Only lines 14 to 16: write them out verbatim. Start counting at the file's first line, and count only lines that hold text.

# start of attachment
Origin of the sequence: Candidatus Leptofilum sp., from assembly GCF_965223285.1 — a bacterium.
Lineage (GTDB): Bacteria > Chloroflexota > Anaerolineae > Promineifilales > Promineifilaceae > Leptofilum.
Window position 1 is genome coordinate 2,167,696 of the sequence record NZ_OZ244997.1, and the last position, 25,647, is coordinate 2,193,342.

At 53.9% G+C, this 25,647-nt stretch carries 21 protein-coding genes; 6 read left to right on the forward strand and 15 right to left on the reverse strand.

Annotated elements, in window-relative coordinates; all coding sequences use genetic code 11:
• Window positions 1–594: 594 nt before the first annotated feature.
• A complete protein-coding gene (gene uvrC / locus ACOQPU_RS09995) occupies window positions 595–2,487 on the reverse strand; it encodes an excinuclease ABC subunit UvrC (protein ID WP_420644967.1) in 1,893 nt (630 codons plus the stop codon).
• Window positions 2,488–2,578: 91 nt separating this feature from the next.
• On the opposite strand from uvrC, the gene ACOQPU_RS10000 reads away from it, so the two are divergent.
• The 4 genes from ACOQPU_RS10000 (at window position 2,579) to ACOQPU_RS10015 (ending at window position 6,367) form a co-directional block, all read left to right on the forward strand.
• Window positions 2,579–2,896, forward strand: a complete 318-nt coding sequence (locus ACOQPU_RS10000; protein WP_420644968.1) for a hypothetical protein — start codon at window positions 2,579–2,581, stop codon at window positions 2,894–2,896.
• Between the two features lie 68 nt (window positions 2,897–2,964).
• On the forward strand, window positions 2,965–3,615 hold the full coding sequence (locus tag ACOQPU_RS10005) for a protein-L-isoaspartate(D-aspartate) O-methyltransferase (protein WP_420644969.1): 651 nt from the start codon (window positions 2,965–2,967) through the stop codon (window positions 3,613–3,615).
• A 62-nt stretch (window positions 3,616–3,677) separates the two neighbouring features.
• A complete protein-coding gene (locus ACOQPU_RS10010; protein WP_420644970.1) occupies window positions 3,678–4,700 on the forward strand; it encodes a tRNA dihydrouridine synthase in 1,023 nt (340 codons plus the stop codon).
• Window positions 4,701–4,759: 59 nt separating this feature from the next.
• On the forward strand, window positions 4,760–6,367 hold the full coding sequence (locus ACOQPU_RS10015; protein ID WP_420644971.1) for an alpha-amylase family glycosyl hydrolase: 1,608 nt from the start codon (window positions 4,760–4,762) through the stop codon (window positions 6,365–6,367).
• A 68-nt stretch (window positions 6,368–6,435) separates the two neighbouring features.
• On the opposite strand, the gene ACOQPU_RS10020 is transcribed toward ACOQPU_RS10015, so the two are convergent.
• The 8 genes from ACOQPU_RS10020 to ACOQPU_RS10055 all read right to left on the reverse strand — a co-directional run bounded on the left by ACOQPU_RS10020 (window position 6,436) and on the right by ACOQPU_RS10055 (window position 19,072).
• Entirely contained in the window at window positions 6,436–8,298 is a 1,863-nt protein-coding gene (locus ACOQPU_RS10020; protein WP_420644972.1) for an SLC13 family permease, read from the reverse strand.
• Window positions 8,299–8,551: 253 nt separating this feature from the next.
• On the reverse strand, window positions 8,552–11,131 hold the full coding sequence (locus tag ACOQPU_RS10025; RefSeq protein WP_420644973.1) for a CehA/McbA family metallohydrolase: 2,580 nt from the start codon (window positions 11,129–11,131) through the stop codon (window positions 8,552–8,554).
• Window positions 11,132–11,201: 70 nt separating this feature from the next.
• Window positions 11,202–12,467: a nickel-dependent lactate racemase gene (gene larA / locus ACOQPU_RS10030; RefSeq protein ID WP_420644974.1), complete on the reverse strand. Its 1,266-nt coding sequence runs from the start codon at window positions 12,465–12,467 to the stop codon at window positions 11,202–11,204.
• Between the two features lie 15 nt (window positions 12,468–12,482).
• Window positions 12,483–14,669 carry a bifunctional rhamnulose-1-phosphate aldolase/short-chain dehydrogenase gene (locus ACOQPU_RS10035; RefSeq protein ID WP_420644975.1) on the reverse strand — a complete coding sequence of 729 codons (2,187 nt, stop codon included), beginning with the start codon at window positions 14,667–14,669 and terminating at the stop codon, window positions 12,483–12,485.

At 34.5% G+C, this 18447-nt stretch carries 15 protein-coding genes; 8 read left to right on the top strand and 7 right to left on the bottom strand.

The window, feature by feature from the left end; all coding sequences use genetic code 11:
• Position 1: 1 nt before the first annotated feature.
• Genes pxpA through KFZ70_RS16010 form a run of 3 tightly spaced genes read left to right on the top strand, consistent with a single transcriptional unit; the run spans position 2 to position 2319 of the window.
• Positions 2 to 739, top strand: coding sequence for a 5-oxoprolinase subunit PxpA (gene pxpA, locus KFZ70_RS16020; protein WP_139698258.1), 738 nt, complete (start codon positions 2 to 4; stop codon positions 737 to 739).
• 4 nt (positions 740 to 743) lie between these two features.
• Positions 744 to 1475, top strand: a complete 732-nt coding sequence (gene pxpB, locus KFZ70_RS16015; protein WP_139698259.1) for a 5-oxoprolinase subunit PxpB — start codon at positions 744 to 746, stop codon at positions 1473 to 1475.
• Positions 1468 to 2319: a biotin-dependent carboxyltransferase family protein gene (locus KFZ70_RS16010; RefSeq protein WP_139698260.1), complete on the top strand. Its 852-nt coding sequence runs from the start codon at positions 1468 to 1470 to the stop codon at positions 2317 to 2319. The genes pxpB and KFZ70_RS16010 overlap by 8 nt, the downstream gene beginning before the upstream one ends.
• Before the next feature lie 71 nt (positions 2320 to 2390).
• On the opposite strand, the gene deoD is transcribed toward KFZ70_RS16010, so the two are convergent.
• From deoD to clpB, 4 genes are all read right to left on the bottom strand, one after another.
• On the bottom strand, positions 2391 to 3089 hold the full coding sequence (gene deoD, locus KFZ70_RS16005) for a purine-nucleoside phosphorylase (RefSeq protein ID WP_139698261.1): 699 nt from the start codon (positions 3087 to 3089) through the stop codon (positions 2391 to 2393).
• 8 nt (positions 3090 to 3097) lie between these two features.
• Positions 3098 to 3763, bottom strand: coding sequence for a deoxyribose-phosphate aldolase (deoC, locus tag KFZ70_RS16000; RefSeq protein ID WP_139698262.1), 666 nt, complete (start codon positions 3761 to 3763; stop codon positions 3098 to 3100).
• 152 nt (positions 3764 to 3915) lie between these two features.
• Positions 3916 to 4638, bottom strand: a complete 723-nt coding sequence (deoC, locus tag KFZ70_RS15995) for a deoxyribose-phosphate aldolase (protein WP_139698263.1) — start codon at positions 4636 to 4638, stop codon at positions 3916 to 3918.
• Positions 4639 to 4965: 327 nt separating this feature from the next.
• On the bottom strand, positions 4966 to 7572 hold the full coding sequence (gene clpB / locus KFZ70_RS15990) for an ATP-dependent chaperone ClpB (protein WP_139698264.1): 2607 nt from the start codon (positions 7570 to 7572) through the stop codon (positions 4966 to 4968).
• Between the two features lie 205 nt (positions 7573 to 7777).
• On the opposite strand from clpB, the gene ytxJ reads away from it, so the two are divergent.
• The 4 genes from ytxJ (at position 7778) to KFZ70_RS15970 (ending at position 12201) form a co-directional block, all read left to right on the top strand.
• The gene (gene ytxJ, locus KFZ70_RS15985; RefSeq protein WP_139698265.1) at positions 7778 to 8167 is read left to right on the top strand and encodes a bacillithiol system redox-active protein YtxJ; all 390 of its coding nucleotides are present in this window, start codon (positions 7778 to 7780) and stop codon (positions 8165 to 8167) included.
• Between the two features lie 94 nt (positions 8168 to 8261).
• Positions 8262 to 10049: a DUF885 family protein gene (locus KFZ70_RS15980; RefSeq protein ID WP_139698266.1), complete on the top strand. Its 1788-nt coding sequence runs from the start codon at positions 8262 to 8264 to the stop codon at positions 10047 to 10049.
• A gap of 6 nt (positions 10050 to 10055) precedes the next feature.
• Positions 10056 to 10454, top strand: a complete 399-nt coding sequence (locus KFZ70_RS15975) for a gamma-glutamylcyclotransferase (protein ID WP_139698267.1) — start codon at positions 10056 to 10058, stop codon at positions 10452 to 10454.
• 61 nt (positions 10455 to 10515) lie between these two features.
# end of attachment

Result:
• A 62-nt stretch (window positions 3,616–3,677) separates the two neighbouring features.
• A complete protein-coding gene (locus ACOQPU_RS10010; protein WP_420644970.1) occupies window positions 3,678–4,700 on the forward strand; it encodes a tRNA dihydrouridine synthase in 1,023 nt (340 codons plus the stop codon).
• Window positions 4,701–4,759: 59 nt separating this feature from the next.